Is the Trustee model broken?
Some of the above might lead you to ask whether TPR or I personally feel that the trustee model is broken? The answer is ‘no, we don’t’ but like any other mechanism it needs attention and maintenance. Is there still a role for trustees in the contemporary pensions landscape? Yes, absolutely. Next year TPR plans to run a consultation on trusteeship. An opportunity for people to tell us what they think and what would help most in driving up standards in governance, administration and compliance. What are the barriers that prevent this happening? How should TPR develop its trustee toolkit? Should there be mandatory training and qualification requirements for all or some trustees?
We are aware of changes to the market like the rise in sole trustee appointments. Whilst appropriate in some circumstances TPR is concerned with risks in this model - where sole trustees may fail to sufficiently challenge the employer that has appointed them, so you can expect greater scrutiny on scheme valuations we receive form sole trustees. If the trustee model is to survive then it requires attention from the regulator, the sponsoring employers, trustees’ representative bodies, employers and may be from the government.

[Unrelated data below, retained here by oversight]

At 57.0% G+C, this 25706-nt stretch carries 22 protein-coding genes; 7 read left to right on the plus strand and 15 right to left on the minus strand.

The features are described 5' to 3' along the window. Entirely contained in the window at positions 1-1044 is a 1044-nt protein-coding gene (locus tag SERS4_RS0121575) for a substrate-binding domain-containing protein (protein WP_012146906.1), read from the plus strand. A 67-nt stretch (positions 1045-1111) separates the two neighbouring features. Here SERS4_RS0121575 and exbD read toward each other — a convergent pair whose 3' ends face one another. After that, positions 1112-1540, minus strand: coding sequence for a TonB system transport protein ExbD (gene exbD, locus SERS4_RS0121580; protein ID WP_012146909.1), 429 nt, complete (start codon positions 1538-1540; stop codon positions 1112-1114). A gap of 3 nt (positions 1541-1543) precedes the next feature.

Failure to innovate and invest in technology
Now on to a challenge from me personally to the wider pensions industry. I’m not generally a finger pointer. Though I am quite happy to waggle a digit in relation to digital.
We can shop online, bank online, keep in touch with friends and family. But many of us can’t access information about our pensions that way. In comparison to retail and other parts of the financial services forest, we are a pen and paper world. But where is the investment in technology in the wider pensions world? How is it that with so much opportunity in our sector, so little has been done to innovate, whether in communicating with members or providing back office support for schemes. It seems to me that the pensions industry is several years behind banking and insurance in this regard.